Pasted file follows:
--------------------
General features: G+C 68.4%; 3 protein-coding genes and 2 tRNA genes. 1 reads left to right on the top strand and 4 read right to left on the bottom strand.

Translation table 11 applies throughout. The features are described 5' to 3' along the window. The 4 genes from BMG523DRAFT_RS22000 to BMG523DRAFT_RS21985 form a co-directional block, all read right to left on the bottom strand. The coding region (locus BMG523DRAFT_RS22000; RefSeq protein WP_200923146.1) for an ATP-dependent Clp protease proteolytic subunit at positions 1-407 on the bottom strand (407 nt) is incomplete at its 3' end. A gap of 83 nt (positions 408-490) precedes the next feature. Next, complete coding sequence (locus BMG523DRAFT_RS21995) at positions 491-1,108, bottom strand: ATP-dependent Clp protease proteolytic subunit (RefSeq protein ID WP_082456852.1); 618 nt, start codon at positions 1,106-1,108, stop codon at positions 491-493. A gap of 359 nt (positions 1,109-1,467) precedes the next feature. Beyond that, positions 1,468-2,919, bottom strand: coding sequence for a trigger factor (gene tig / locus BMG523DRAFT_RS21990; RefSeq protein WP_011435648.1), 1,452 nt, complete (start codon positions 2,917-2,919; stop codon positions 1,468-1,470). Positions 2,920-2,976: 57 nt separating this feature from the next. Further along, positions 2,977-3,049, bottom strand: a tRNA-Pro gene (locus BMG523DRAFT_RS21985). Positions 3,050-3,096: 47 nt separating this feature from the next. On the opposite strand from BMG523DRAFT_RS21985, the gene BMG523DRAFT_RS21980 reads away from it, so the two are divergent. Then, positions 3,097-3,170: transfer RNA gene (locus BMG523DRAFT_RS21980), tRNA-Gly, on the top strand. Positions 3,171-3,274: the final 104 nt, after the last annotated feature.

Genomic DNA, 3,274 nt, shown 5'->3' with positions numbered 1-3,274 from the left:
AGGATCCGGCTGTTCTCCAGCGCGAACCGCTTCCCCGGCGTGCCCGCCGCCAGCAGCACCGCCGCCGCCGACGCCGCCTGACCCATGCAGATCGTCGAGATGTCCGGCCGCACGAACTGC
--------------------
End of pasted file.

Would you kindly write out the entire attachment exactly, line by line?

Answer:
General features: G+C 68.4%; 3 protein-coding genes and 2 tRNA genes. 1 reads left to right on the top strand and 4 read right to left on the bottom strand.

Translation table 11 applies throughout. The features are described 5' to 3' along the window. The 4 genes from BMG523DRAFT_RS22000 to BMG523DRAFT_RS21985 form a co-directional block, all read right to left on the bottom strand. The coding region (locus BMG523DRAFT_RS22000; RefSeq protein WP_200923146.1) for an ATP-dependent Clp protease proteolytic subunit at positions 1-407 on the bottom strand (407 nt) is incomplete at its 3' end. A gap of 83 nt (positions 408-490) precedes the next feature. Next, complete coding sequence (locus BMG523DRAFT_RS21995) at positions 491-1,108, bottom strand: ATP-dependent Clp protease proteolytic subunit (RefSeq protein ID WP_082456852.1); 618 nt, start codon at positions 1,106-1,108, stop codon at positions 491-493. A gap of 359 nt (positions 1,109-1,467) precedes the next feature. Beyond that, positions 1,468-2,919, bottom strand: coding sequence for a trigger factor (gene tig / locus BMG523DRAFT_RS21990; RefSeq protein WP_011435648.1), 1,452 nt, complete (start codon positions 2,917-2,919; stop codon positions 1,468-1,470). Positions 2,920-2,976: 57 nt separating this feature from the next. Further along, positions 2,977-3,049, bottom strand: a tRNA-Pro gene (locus BMG523DRAFT_RS21985). Positions 3,050-3,096: 47 nt separating this feature from the next. On the opposite strand from BMG523DRAFT_RS21985, the gene BMG523DRAFT_RS21980 reads away from it, so the two are divergent. Then, positions 3,097-3,170: transfer RNA gene (locus BMG523DRAFT_RS21980), tRNA-Gly, on the top strand. Positions 3,171-3,274: the final 104 nt, after the last annotated feature.

Genomic DNA, 3,274 nt, shown 5'->3' with positions numbered 1-3,274 from the left:
AGGATCCGGCTGTTCTCCAGCGCGAACCGCTTCCCCGGCGTGCCCGCCGCCAGCAGCACCGCCGCCGCCGACGCCGCCTGACCCATGCAGATCGTCGAGATGTCCGGCCGCACGAACTGC